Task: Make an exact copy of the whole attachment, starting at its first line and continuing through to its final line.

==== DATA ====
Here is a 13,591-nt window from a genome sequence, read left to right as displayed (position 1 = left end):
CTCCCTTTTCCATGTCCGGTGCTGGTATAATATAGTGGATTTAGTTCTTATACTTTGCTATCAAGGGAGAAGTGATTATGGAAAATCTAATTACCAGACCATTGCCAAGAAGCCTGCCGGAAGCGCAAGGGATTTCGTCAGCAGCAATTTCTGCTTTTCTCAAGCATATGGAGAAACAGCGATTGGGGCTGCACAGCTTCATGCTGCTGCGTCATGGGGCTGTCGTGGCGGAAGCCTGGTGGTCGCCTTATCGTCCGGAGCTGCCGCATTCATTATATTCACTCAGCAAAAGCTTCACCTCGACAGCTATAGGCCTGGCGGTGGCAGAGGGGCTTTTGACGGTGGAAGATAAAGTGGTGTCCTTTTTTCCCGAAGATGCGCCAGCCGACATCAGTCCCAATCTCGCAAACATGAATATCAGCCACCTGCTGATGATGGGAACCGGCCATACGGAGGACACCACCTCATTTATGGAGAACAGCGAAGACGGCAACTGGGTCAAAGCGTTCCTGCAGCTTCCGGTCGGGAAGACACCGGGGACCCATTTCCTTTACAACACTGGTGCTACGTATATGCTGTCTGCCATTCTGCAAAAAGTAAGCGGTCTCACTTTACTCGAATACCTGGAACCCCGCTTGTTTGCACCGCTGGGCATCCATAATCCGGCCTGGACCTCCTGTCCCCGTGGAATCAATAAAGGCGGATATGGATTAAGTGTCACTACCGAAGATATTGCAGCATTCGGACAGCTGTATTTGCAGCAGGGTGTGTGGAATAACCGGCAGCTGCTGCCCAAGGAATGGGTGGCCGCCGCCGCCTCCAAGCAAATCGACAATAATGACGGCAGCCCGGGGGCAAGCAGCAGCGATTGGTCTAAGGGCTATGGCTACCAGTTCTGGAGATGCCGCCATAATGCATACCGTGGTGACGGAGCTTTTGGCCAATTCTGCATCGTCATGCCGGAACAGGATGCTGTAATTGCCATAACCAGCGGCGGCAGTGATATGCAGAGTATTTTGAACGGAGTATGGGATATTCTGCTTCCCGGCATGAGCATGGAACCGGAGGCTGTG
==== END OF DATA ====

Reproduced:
Here is a 13,591-nt window from a genome sequence, read left to right as displayed (position 1 = left end):
CTCCCTTTTCCATGTCCGGTGCTGGTATAATATAGTGGATTTAGTTCTTATACTTTGCTATCAAGGGAGAAGTGATTATGGAAAATCTAATTACCAGACCATTGCCAAGAAGCCTGCCGGAAGCGCAAGGGATTTCGTCAGCAGCAATTTCTGCTTTTCTCAAGCATATGGAGAAACAGCGATTGGGGCTGCACAGCTTCATGCTGCTGCGTCATGGGGCTGTCGTGGCGGAAGCCTGGTGGTCGCCTTATCGTCCGGAGCTGCCGCATTCATTATATTCACTCAGCAAAAGCTTCACCTCGACAGCTATAGGCCTGGCGGTGGCAGAGGGGCTTTTGACGGTGGAAGATAAAGTGGTGTCCTTTTTTCCCGAAGATGCGCCAGCCGACATCAGTCCCAATCTCGCAAACATGAATATCAGCCACCTGCTGATGATGGGAACCGGCCATACGGAGGACACCACCTCATTTATGGAGAACAGCGAAGACGGCAACTGGGTCAAAGCGTTCCTGCAGCTTCCGGTCGGGAAGACACCGGGGACCCATTTCCTTTACAACACTGGTGCTACGTATATGCTGTCTGCCATTCTGCAAAAAGTAAGCGGTCTCACTTTACTCGAATACCTGGAACCCCGCTTGTTTGCACCGCTGGGCATCCATAATCCGGCCTGGACCTCCTGTCCCCGTGGAATCAATAAAGGCGGATATGGATTAAGTGTCACTACCGAAGATATTGCAGCATTCGGACAGCTGTATTTGCAGCAGGGTGTGTGGAATAACCGGCAGCTGCTGCCCAAGGAATGGGTGGCCGCCGCCGCCTCCAAGCAAATCGACAATAATGACGGCAGCCCGGGGGCAAGCAGCAGCGATTGGTCTAAGGGCTATGGCTACCAGTTCTGGAGATGCCGCCATAATGCATACCGTGGTGACGGAGCTTTTGGCCAATTCTGCATCGTCATGCCGGAACAGGATGCTGTAATTGCCATAACCAGCGGCGGCAGTGATATGCAGAGTATTTTGAACGGAGTATGGGATATTCTGCTTCCCGGCATGAGCATGGAACCGGAGGCTGTG